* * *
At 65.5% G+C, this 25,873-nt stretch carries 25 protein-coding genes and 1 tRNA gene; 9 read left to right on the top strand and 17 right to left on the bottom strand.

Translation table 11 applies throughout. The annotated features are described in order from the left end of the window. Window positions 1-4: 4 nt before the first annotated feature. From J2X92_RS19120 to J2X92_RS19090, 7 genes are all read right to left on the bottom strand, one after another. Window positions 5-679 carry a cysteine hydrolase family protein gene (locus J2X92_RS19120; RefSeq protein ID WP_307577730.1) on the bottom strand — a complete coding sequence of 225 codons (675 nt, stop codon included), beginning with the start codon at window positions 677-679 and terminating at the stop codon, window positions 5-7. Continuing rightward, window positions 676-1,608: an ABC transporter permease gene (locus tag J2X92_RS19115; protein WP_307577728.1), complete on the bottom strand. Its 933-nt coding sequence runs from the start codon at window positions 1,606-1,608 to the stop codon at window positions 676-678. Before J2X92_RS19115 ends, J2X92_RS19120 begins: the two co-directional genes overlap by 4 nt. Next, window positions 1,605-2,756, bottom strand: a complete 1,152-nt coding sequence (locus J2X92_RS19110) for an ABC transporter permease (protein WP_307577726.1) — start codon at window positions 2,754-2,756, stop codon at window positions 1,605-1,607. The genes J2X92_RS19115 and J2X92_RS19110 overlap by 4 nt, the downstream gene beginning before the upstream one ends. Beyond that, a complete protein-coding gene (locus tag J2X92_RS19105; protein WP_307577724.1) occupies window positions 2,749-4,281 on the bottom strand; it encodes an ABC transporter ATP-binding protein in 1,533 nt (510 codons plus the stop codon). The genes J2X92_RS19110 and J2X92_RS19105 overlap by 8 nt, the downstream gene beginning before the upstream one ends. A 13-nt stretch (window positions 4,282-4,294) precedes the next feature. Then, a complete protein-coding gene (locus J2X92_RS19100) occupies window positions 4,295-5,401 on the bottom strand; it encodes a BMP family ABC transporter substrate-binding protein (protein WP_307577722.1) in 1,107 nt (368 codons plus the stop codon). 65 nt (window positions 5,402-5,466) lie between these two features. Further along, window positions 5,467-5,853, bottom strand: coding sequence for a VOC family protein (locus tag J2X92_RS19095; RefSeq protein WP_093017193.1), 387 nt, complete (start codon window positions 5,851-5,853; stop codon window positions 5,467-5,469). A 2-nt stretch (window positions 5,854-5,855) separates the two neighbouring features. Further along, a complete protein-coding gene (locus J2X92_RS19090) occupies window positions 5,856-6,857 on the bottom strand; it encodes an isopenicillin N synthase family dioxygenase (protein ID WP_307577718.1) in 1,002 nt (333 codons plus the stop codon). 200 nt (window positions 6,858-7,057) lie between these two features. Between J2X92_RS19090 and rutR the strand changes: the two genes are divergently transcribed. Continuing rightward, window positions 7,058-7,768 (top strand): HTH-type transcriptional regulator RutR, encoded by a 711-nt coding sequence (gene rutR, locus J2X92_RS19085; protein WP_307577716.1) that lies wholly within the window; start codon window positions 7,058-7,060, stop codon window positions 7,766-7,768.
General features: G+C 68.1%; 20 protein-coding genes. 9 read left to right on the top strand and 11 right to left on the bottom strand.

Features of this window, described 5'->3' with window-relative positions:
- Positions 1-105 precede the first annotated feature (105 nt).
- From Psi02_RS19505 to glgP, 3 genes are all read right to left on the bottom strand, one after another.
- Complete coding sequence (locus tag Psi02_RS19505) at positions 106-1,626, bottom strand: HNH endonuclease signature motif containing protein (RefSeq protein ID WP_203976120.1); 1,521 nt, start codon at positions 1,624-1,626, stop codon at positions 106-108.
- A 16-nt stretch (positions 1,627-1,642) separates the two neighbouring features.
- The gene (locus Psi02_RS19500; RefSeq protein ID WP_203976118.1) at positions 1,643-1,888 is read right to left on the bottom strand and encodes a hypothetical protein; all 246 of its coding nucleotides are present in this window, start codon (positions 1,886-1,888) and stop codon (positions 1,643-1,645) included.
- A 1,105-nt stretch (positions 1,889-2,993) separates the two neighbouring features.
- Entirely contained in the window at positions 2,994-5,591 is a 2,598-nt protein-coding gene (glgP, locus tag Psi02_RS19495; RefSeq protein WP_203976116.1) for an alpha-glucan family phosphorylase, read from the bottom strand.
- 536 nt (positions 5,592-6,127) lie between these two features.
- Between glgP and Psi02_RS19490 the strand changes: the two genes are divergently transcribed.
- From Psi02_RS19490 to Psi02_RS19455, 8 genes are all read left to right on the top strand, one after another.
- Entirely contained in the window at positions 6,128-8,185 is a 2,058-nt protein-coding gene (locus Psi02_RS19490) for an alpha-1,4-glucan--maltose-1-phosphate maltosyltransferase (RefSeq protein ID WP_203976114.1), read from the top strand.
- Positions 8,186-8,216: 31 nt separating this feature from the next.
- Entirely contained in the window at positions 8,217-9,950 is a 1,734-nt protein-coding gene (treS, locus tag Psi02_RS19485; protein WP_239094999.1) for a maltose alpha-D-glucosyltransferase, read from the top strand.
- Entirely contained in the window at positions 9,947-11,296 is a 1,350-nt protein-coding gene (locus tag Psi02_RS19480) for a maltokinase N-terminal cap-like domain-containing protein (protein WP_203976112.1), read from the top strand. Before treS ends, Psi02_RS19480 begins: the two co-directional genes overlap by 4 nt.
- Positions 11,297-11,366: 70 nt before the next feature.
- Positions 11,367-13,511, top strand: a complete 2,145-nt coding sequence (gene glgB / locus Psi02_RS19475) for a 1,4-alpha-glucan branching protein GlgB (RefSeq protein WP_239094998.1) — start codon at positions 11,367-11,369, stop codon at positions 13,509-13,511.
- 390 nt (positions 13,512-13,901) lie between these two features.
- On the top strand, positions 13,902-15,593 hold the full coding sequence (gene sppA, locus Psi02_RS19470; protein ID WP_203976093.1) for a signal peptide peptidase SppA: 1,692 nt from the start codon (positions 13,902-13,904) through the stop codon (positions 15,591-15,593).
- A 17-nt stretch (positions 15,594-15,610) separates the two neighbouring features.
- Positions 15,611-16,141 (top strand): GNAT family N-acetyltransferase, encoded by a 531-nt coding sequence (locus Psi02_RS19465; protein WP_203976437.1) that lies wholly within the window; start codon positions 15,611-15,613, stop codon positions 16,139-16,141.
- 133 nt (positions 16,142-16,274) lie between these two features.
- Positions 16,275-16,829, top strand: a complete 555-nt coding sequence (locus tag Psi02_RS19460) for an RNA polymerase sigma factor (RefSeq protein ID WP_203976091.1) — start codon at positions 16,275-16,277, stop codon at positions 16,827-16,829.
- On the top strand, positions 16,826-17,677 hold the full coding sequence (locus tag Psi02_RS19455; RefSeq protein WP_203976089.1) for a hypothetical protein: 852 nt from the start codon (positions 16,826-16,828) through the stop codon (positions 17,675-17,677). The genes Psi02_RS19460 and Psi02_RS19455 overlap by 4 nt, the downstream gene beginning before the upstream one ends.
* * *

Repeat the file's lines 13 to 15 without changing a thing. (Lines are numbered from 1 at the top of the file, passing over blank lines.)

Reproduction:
- Between glgP and Psi02_RS19490 the strand changes: the two genes are divergently transcribed.
- From Psi02_RS19490 to Psi02_RS19455, 8 genes are all read left to right on the top strand, one after another.
- Entirely contained in the window at positions 6,128-8,185 is a 2,058-nt protein-coding gene (locus Psi02_RS19490) for an alpha-1,4-glucan--maltose-1-phosphate maltosyltransferase (RefSeq protein ID WP_203976114.1), read from the top strand.